Responding to James Salmon’s article headlined, Tax wizardry of Oz loses magic for expats, and doing so from a position of some authority (our firm designed the first Australian product to accept UK pension transfers and has been financially guiding those with an Australian or New Zealand connection since the mid-1990s), we would like to make the following points.
Mr Salmon is restricted in the number of words he writes. However, I would like to illustrate how serious an issue this is, especially in the era of treating customers fairly.
Quoting Mr Salmon: “If people emigrate and leave the money in a UK personal pension, they will pay Australian tax on the growth in the fund each year until it is transferred or they start taking benefits.” This is the case in some situations but not in all situations. Depending on the visa status of the migrant or even the type of pension, a migrant’s funds could grow in the UK without Australian taxation implications.
Without a demanding knowledge of this topic, this is clearly an area of some concern, as a migrant’s pension funds, with the incorrect advice, could be located in an inappropriate environment.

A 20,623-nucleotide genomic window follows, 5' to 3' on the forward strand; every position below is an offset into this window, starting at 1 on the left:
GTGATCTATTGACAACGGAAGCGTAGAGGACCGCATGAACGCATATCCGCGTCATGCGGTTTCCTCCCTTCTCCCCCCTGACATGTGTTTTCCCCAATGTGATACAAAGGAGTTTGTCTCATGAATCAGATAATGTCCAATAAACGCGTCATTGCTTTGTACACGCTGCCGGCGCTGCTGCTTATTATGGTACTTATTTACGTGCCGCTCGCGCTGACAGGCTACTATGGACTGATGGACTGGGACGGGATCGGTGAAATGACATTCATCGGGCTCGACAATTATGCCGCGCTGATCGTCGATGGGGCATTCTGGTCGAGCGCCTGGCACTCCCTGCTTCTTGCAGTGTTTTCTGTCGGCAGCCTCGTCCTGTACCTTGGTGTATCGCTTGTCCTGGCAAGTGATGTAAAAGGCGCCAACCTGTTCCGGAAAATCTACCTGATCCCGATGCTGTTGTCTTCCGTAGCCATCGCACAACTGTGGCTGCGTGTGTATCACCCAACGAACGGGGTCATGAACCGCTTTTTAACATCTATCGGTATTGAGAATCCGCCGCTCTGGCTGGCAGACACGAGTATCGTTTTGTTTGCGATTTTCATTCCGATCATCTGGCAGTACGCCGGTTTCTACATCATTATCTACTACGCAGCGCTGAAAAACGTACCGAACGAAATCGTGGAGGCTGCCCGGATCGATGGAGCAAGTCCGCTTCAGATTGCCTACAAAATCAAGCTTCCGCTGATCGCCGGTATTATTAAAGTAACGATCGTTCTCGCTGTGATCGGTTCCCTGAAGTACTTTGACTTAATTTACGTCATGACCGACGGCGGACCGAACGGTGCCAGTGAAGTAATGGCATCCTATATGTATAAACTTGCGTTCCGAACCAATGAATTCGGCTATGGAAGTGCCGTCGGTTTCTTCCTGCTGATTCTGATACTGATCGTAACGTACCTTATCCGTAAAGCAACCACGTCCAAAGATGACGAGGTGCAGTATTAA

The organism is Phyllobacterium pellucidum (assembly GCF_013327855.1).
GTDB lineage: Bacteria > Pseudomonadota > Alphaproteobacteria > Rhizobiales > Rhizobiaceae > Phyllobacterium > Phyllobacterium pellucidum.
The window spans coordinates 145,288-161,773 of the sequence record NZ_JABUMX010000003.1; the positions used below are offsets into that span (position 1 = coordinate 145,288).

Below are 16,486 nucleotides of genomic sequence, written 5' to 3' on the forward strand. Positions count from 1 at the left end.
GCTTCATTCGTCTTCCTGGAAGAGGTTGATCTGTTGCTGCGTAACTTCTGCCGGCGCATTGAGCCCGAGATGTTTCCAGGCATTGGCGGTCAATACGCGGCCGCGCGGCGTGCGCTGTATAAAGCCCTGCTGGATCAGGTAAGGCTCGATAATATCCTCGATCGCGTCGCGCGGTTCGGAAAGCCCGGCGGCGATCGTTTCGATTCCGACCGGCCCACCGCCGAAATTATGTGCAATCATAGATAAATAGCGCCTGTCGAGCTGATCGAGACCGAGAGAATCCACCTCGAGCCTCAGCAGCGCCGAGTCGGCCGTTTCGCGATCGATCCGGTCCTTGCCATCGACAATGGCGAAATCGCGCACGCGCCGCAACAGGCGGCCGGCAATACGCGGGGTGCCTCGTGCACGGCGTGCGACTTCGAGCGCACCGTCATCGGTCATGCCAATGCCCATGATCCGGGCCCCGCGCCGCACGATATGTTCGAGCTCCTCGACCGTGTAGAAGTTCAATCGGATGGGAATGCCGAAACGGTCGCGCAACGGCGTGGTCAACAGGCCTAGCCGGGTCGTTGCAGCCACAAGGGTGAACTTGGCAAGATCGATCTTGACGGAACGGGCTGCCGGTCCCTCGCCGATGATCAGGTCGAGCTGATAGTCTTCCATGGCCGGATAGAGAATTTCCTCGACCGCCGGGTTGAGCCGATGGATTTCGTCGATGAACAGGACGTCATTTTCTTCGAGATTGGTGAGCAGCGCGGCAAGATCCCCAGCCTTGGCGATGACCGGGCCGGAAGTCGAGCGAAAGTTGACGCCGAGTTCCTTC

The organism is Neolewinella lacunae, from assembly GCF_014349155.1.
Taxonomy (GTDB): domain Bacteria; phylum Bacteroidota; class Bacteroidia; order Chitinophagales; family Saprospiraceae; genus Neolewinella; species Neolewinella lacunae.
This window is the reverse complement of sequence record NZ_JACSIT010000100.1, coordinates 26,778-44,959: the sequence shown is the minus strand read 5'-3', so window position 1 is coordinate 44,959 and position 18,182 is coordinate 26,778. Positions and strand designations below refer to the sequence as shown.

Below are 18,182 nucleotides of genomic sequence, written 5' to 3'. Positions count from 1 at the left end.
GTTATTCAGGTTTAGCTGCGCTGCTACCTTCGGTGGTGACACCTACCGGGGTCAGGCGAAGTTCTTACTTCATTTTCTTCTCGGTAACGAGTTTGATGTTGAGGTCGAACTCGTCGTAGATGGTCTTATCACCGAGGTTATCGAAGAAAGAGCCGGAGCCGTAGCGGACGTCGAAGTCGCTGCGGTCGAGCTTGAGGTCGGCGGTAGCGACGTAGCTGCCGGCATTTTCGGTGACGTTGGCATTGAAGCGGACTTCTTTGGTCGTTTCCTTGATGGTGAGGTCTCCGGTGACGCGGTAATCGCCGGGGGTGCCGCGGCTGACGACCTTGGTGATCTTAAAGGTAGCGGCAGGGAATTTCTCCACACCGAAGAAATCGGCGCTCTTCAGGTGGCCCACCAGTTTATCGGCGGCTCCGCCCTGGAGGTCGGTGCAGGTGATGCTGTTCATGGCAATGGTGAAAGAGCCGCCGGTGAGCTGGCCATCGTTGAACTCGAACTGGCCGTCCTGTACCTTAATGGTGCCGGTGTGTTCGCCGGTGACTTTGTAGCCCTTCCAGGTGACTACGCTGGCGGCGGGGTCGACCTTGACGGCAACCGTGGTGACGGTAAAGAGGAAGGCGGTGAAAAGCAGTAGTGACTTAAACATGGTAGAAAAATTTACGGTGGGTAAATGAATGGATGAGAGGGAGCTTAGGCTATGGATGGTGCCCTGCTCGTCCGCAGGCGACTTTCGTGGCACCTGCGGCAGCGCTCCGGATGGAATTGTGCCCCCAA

With regards to the rule change in Australia and the maximum contribution limit (set at A$150,000 a year) to an Australian superannuation scheme, this is effective now.
However, there is currently a larger transitional amount that can be contributed or transferred to an Australian scheme up to July 1. After July 1, it is still possible to contribute more than A$150,000 (around £60,000) in one tax year providing it is managed properly – another advice issue.
With other factors, such as the fluctuating exchange rate and UK pension options pre-departure, this is no longer as straightforward as asking: “Should my client transfer or not?”
I note that 1.3 million UK citizens live in Australia and there are 250,000 in New Zealand. Add to this the 150,000 Aussies and Kiwis living in UK who receive UK financial advice and will one day return to their home countries and we close in on 1.75 million. That equates to a large number of people who we could advise, have advised and will advise.
Are we treating these people fairly if we try and give advice to a group who need specialist advice? Do not tell me you have not got someone in your database on whom this impacts because, with these numbers, it is hard to believe.